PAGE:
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Horns and Thorns in the African Bush

Ari Z. Zivotofsky and Ari Greenspan

We were bumping our way in a Jeep over the wild African terrain, while a daredevil helicopter followed us overhead, herding the game into a quarter-mile long blind. We’d never shechted antelope before, and this would certainly be an authentic way to feel what it’s like to be Jewish in Namibia.

Wednesday, July 24, 2013

arica We were in South Africa for what were supposed to be a few relatively quiet days — giving a few lectures, visiting some old synagogues, and shechting cows and sheep. But as we’ve already learned time and again, on our halachic adventures, things can turn interesting in unexpected ways. Several hours before Shabbos we heard the phone chirp, indicating an SMS: “Would you like to shecht buck in Namibia?” Well, an opportunity like that is irresistible to a pair of halachic adventurers like ourselves, and so Erev Shabbos we were busy booking flights to South Africa’s neighboring country.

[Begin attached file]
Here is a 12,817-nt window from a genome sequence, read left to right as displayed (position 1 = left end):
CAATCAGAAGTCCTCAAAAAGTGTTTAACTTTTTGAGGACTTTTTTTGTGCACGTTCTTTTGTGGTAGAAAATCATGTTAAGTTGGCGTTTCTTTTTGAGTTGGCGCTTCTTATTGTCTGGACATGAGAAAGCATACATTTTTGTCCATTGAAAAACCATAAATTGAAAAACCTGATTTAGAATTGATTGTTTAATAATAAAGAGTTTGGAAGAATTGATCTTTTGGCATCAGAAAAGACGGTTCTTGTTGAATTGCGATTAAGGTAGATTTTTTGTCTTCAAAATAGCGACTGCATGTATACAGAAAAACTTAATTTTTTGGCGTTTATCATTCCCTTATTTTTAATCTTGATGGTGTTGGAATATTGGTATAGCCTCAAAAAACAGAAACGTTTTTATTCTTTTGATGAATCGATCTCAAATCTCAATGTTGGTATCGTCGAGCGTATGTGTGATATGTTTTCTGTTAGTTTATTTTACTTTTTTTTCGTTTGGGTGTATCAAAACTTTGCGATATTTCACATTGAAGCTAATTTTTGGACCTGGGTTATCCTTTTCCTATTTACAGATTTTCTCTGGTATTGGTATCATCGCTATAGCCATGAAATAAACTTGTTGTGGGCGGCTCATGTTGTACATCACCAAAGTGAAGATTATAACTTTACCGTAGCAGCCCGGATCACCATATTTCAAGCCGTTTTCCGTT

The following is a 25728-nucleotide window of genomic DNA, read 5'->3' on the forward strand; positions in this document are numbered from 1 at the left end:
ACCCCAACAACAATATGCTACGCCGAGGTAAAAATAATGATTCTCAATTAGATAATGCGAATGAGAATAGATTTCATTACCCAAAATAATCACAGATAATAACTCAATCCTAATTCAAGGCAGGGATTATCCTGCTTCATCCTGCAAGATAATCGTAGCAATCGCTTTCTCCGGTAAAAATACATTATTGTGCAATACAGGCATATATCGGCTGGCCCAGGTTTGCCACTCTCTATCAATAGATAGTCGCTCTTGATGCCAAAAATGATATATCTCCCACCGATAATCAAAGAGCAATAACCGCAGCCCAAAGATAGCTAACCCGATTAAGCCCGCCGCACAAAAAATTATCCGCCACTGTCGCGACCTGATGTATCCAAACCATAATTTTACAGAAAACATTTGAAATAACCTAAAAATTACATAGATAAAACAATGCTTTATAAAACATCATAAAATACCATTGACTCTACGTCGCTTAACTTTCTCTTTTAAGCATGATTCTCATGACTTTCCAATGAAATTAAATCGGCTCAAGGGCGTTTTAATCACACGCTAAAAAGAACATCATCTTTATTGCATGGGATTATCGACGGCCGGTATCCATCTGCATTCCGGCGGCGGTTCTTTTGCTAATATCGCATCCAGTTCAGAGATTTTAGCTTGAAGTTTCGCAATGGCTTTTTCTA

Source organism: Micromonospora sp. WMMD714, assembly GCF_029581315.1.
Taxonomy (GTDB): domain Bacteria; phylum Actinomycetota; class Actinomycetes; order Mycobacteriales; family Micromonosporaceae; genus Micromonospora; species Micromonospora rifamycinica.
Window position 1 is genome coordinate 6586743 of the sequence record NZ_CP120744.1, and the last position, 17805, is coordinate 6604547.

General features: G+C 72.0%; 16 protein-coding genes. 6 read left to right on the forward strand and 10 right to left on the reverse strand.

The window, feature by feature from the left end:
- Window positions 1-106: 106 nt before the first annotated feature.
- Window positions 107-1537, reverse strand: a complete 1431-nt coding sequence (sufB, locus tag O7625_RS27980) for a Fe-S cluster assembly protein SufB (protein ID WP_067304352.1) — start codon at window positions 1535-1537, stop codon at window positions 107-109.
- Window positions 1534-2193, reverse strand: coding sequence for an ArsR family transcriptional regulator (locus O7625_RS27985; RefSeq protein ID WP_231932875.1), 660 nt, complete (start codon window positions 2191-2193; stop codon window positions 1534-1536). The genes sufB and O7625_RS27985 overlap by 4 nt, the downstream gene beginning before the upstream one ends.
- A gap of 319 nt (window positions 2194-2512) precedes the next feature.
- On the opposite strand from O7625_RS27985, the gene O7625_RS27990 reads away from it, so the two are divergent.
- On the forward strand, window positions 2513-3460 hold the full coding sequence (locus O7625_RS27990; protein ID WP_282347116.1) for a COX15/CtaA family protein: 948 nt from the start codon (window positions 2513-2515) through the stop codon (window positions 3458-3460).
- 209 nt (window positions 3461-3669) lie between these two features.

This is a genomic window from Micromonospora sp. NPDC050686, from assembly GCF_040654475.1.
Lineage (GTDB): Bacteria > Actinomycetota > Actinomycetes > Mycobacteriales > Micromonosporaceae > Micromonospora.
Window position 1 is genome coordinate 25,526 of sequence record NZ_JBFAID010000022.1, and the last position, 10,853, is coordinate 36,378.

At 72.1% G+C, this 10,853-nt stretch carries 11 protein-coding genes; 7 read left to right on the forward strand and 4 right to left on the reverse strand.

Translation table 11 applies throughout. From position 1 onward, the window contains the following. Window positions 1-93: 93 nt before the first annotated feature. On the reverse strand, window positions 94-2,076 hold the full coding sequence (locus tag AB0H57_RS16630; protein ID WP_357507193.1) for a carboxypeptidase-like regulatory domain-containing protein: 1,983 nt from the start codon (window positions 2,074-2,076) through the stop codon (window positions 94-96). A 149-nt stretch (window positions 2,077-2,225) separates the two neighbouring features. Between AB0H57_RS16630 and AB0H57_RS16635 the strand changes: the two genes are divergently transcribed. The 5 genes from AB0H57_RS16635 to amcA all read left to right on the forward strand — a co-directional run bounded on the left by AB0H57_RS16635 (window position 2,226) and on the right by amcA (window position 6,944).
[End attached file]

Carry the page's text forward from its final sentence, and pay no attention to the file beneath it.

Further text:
We got the last two seats on a Sunday morning flight to Windhoek, the capital of Namibia. Formerly known as South West Africa, Namibia gained independence from South Africa in 1990, and is blessed with extensive game and African wildlife. We were being sent by Rabbi Desmond Maizels, a kindred spirit and friend as well as a rabbi in Cape Town who periodically shechts for the few Jews in Namibia. He told us that we would have an adventure as well as enjoy the hospitality of the central Jew in town, Zvi Gorelick, and he was correct on both counts.


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